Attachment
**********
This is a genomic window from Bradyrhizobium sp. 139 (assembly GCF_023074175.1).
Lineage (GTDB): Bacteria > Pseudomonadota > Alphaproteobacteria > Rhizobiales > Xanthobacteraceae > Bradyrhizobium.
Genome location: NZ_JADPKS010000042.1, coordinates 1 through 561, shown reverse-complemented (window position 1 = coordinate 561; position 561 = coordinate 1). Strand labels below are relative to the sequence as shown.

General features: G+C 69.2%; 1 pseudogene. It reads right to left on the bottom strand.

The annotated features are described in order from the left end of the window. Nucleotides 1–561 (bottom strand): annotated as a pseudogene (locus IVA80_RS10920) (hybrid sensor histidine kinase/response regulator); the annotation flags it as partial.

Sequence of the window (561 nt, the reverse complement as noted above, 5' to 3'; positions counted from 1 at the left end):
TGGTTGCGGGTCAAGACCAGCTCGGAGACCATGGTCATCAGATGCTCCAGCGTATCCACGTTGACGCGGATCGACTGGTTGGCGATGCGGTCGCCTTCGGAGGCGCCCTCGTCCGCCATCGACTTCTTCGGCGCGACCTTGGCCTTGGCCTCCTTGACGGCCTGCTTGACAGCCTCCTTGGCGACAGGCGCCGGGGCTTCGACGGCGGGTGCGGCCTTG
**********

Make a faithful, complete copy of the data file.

This is a genomic window from Bradyrhizobium sp. 139 (assembly GCF_023074175.1).
Lineage (GTDB): Bacteria > Pseudomonadota > Alphaproteobacteria > Rhizobiales > Xanthobacteraceae > Bradyrhizobium.
Genome location: NZ_JADPKS010000042.1, coordinates 1 through 561, shown reverse-complemented (window position 1 = coordinate 561; position 561 = coordinate 1). Strand labels below are relative to the sequence as shown.

General features: G+C 69.2%; 1 pseudogene. It reads right to left on the bottom strand.

The annotated features are described in order from the left end of the window. Nucleotides 1–561 (bottom strand): annotated as a pseudogene (locus IVA80_RS10920) (hybrid sensor histidine kinase/response regulator); the annotation flags it as partial.

Sequence of the window (561 nt, the reverse complement as noted above, 5' to 3'; positions counted from 1 at the left end):
TGGTTGCGGGTCAAGACCAGCTCGGAGACCATGGTCATCAGATGCTCCAGCGTATCCACGTTGACGCGGATCGACTGGTTGGCGATGCGGTCGCCTTCGGAGGCGCCCTCGTCCGCCATCGACTTCTTCGGCGCGACCTTGGCCTTGGCCTCCTTGACGGCCTGCTTGACAGCCTCCTTGGCGACAGGCGCCGGGGCTTCGACGGCGGGTGCGGCCTTG